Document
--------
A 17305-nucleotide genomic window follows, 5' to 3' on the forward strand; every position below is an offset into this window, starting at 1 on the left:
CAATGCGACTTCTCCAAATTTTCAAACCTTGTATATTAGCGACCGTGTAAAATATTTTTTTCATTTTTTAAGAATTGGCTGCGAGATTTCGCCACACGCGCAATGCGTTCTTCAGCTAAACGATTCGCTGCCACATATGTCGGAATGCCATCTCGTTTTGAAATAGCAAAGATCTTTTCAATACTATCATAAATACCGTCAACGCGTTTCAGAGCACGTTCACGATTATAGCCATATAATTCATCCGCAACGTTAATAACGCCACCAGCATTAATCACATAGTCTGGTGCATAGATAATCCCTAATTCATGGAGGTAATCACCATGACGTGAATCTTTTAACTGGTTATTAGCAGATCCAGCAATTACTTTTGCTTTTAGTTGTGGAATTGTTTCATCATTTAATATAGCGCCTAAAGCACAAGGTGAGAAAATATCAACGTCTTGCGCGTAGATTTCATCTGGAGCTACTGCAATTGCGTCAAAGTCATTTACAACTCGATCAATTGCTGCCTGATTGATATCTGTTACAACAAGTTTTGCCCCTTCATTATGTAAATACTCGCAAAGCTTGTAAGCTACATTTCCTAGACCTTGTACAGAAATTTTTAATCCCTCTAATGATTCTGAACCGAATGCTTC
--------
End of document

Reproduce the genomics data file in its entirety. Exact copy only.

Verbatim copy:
A 17305-nucleotide genomic window follows, 5' to 3' on the forward strand; every position below is an offset into this window, starting at 1 on the left:
CAATGCGACTTCTCCAAATTTTCAAACCTTGTATATTAGCGACCGTGTAAAATATTTTTTTCATTTTTTAAGAATTGGCTGCGAGATTTCGCCACACGCGCAATGCGTTCTTCAGCTAAACGATTCGCTGCCACATATGTCGGAATGCCATCTCGTTTTGAAATAGCAAAGATCTTTTCAATACTATCATAAATACCGTCAACGCGTTTCAGAGCACGTTCACGATTATAGCCATATAATTCATCCGCAACGTTAATAACGCCACCAGCATTAATCACATAGTCTGGTGCATAGATAATCCCTAATTCATGGAGGTAATCACCATGACGTGAATCTTTTAACTGGTTATTAGCAGATCCAGCAATTACTTTTGCTTTTAGTTGTGGAATTGTTTCATCATTTAATATAGCGCCTAAAGCACAAGGTGAGAAAATATCAACGTCTTGCGCGTAGATTTCATCTGGAGCTACTGCAATTGCGTCAAAGTCATTTACAACTCGATCAATTGCTGCCTGATTGATATCTGTTACAACAAGTTTTGCCCCTTCATTATGTAAATACTCGCAAAGCTTGTAAGCTACATTTCCTAGACCTTGTACAGAAATTTTTAATCCCTCTAATGATTCTGAACCGAATGCTTC